Standardized Sexual Health Education, (SHE), is effective at lowering the incidence of sexually transmitted infections and infections (STDs/STIs), teen pregnancies (HIV), and human immunodeficiency disease (HIV). Teenagers need to be taught vital information on sexual health and reproduction. Centers for Disease Control and Prevention 2020 defines Sexual Education as a campaign which provides accurate medical information to a certain age and cultural group. This is done in order to encourage basic developmental outcomes and sexual maturity. It is based on an education curriculum that’s grade-appropriate, and includes information about sexually harmful behaviours and other events. It is important to have solid policies, consistent with science and sound research. It is also important that the initiative aligns with families, society, educational institutions, and other stakeholders.
There are many positive impacts that sexual education can have on teenagers’ health. High-quality sexual education can delay the onset and progression of sexual relationships, as students are able to understand why it is important. According to the Centers for Disease Control and Prevention, a SHE program that is successful helps students make better judgements. Students can retain one sex partner and participate in unprotected sex. An informed group will be more open to condom use to avoid STIs and HIV as well as unintended babies. Because they can focus on the important things, students who have a good understanding of their sexual health are more successful academically. The CDC 2020 states that SHE programs can also include information on suicide, drug abuse, and violence. It is designed to help students prevent situations or behaviors that can be detrimental to academic success and their health. Rabbitte (2020) states that comprehensive SHE education increases understanding among students about sexual health, and lowers health risks. Promoting a healthy sexual environment is key to ensuring that everyone feels safe.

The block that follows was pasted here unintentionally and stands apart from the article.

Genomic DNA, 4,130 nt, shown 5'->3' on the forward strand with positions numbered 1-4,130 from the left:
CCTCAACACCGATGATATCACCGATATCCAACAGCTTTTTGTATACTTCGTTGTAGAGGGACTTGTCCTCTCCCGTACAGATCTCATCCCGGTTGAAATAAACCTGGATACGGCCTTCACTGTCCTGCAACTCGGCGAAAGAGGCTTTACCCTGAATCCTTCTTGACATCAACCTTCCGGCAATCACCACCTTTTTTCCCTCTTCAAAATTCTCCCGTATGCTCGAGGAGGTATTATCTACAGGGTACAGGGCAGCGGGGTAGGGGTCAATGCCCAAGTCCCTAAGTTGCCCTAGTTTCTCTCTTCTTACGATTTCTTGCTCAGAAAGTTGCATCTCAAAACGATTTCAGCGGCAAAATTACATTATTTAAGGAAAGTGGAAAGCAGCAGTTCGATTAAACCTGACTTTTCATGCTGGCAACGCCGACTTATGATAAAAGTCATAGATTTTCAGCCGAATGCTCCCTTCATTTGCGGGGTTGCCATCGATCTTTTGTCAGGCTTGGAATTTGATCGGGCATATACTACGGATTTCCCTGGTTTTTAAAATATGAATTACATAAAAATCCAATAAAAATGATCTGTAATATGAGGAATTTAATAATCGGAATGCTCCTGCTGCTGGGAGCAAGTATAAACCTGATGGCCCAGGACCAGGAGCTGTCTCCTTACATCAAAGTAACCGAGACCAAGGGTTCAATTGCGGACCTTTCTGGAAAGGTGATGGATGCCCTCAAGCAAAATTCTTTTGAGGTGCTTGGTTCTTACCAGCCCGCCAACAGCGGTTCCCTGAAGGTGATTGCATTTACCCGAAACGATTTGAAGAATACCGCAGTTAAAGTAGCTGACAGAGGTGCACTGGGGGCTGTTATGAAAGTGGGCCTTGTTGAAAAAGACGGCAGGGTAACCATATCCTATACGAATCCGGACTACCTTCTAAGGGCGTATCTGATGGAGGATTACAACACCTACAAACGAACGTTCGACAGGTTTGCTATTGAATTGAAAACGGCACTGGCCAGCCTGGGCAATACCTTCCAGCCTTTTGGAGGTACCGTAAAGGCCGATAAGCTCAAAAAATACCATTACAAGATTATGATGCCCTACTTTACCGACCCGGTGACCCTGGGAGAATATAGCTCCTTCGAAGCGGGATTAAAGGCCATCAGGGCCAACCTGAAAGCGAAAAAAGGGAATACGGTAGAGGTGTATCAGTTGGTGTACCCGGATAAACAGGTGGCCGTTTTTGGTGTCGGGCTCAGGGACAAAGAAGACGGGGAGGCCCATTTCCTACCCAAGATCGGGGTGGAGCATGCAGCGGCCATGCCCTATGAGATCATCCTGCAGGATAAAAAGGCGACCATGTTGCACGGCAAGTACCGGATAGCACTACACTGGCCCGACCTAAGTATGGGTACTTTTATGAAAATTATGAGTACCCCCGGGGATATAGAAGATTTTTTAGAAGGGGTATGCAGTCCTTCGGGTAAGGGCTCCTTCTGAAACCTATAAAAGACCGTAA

To address many undesirable behaviors, sexual education can be used. According to Rabbitte and the CDC, SHE could be indoctrinated to have sex while under the influence or other drugs. It may also include alcohol and drug abuse education. Rabbitte, 2020, states that a SHE strategy should include information about HIV and STIs as well as contraception, condoms. Sexual health education is also required. Rabbitte (2020) states that effective sexual education reduces unintended births as well as sexually transmitted diseases. The ability to form informed sexual judgments will only be possible with a group of educated pupils.